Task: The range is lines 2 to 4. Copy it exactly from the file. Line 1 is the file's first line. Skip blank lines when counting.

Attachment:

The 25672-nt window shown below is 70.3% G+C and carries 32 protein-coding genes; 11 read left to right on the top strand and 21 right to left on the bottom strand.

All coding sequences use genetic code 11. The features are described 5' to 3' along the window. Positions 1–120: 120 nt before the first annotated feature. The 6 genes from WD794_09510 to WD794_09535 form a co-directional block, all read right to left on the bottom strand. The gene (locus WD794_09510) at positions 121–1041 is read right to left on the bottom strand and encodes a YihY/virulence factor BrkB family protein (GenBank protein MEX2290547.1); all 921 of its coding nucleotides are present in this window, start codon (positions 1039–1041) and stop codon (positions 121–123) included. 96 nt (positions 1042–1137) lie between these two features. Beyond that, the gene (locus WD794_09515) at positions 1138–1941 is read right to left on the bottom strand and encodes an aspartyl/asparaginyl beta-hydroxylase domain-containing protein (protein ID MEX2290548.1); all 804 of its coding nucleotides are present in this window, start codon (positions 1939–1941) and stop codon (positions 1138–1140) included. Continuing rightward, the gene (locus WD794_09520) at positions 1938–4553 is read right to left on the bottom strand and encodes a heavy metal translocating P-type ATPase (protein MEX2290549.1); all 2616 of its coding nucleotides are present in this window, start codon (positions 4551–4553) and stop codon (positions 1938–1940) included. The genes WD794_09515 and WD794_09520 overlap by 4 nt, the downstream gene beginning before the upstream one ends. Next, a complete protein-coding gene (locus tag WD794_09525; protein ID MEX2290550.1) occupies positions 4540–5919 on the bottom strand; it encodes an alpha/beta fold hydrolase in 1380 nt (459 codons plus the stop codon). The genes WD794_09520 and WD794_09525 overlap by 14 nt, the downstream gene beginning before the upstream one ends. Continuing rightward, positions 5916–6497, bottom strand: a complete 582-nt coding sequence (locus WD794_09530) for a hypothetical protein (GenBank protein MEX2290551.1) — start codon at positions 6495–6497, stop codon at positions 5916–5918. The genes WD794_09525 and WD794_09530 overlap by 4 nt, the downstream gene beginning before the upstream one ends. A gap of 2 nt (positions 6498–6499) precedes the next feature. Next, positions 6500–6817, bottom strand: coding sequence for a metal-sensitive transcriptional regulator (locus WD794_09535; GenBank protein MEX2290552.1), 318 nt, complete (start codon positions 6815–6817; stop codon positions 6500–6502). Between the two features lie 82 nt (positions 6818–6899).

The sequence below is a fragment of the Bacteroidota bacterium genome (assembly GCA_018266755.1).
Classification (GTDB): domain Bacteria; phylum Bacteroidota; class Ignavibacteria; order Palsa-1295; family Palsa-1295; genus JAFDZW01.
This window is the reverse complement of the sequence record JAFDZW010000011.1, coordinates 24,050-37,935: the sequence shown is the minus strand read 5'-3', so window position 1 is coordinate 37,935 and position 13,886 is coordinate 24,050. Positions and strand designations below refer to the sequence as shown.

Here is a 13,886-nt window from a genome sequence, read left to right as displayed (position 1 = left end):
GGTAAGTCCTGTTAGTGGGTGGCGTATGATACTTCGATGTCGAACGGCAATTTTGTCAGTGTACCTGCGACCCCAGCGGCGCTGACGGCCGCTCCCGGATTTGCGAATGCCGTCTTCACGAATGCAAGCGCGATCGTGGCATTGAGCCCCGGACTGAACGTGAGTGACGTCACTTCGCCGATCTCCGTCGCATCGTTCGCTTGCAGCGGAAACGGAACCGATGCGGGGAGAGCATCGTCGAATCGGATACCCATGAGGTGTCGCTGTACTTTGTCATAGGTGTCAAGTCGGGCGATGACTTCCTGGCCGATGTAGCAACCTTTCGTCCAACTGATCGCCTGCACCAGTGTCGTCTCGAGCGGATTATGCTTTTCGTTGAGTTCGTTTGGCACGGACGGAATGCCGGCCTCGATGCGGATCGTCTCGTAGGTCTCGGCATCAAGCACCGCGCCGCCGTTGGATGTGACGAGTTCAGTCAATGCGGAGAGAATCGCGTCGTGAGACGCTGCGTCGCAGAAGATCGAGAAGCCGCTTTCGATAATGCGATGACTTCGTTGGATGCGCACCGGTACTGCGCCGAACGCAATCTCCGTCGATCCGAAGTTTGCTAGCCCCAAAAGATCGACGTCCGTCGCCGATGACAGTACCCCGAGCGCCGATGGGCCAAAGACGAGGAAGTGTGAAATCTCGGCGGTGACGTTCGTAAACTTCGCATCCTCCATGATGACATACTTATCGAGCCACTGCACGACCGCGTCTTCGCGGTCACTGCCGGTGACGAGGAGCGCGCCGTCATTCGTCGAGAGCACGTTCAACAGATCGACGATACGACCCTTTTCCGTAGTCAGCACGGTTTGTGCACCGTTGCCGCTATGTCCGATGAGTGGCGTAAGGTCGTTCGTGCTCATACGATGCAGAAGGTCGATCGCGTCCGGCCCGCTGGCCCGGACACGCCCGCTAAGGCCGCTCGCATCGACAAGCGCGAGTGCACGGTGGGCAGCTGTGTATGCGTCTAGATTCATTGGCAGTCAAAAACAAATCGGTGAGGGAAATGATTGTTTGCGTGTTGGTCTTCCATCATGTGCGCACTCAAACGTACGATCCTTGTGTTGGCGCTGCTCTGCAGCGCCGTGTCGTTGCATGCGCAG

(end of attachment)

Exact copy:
All coding sequences use genetic code 11. The features are described 5' to 3' along the window. Positions 1–120: 120 nt before the first annotated feature. The 6 genes from WD794_09510 to WD794_09535 form a co-directional block, all read right to left on the bottom strand. The gene (locus WD794_09510) at positions 121–1041 is read right to left on the bottom strand and encodes a YihY/virulence factor BrkB family protein (GenBank protein MEX2290547.1); all 921 of its coding nucleotides are present in this window, start codon (positions 1039–1041) and stop codon (positions 121–123) included. 96 nt (positions 1042–1137) lie between these two features. Beyond that, the gene (locus WD794_09515) at positions 1138–1941 is read right to left on the bottom strand and encodes an aspartyl/asparaginyl beta-hydroxylase domain-containing protein (protein ID MEX2290548.1); all 804 of its coding nucleotides are present in this window, start codon (positions 1939–1941) and stop codon (positions 1138–1140) included. Continuing rightward, the gene (locus WD794_09520) at positions 1938–4553 is read right to left on the bottom strand and encodes a heavy metal translocating P-type ATPase (protein MEX2290549.1); all 2616 of its coding nucleotides are present in this window, start codon (positions 4551–4553) and stop codon (positions 1938–1940) included. The genes WD794_09515 and WD794_09520 overlap by 4 nt, the downstream gene beginning before the upstream one ends. Next, a complete protein-coding gene (locus tag WD794_09525; protein ID MEX2290550.1) occupies positions 4540–5919 on the bottom strand; it encodes an alpha/beta fold hydrolase in 1380 nt (459 codons plus the stop codon). The genes WD794_09520 and WD794_09525 overlap by 14 nt, the downstream gene beginning before the upstream one ends. Continuing rightward, positions 5916–6497, bottom strand: a complete 582-nt coding sequence (locus WD794_09530) for a hypothetical protein (GenBank protein MEX2290551.1) — start codon at positions 6495–6497, stop codon at positions 5916–5918. The genes WD794_09525 and WD794_09530 overlap by 4 nt, the downstream gene beginning before the upstream one ends. A gap of 2 nt (positions 6498–6499) precedes the next feature. Next, positions 6500–6817, bottom strand: coding sequence for a metal-sensitive transcriptional regulator (locus WD794_09535; GenBank protein MEX2290552.1), 318 nt, complete (start codon positions 6815–6817; stop codon positions 6500–6502). Between the two features lie 82 nt (positions 6818–6899).

The sequence below is a fragment of the Bacteroidota bacterium genome (assembly GCA_018266755.1).
Classification (GTDB): domain Bacteria; phylum Bacteroidota; class Ignavibacteria; order Palsa-1295; family Palsa-1295; genus JAFDZW01.